Amazon says there are a lot of growth opportunities for aspirants from various forms of writing, including poetry, prose, fiction, non-fiction, bloggers from different communities such as chefs, travel writers, photographers. Its Kindle Direct Publishing (KDP) books accounted for about a third of the top 100 Kindle books on Amazon.com each week. On an average in India, Amazon.in had over 20 KDP titles in top 100 Kindle list in 2013.
Rasana Atreya, who holds a Masters in Computer Engineering, worked in IT sector for a few years before she took to writing. She is the author of the Amazon bestseller ‘Tell A Thousand Lies’, which was also shortlisted for the 2012 Tibor Jones South Asia Award. “When you self publish, you create your account on Amazon, smashwords etc, you upload the book and you control the pricing. This gives you complete control over your book. If you think your book cover is impeding sales, you can swap it out with a new one. If you want to price your book lower in order to temporarily attract more readers, you can do that as well. You can run promotions and track sales hourly,” says the Hyderabad-based writer. Tell A Thousand Lieshas received close to 450 reviews across Amazon UK/US and Goodreads. It has remained on the bestseller list in Eastern fiction since the time of publication in May 2012. Her latest one ‘28 Years A Bachelor’ is set for release soon.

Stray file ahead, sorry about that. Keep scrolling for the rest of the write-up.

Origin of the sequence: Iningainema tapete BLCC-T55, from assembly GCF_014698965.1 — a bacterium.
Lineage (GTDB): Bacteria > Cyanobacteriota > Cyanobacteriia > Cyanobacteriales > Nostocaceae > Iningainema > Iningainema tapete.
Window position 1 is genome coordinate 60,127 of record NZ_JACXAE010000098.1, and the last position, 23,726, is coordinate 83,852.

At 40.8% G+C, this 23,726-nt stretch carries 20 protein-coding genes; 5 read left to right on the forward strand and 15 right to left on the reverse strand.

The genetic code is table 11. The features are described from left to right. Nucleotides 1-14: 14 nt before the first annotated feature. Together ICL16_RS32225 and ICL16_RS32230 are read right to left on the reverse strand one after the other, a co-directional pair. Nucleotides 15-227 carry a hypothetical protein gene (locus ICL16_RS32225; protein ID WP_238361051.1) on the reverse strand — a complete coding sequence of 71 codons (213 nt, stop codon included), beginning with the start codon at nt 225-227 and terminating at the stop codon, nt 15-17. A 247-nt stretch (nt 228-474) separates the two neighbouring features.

Yes, it is tough on the independent book stores, in times of ebooks and ecommerce. And for those of us who love the paper book, it’s definitely a big change.
Source | Business Line | 1 November 2014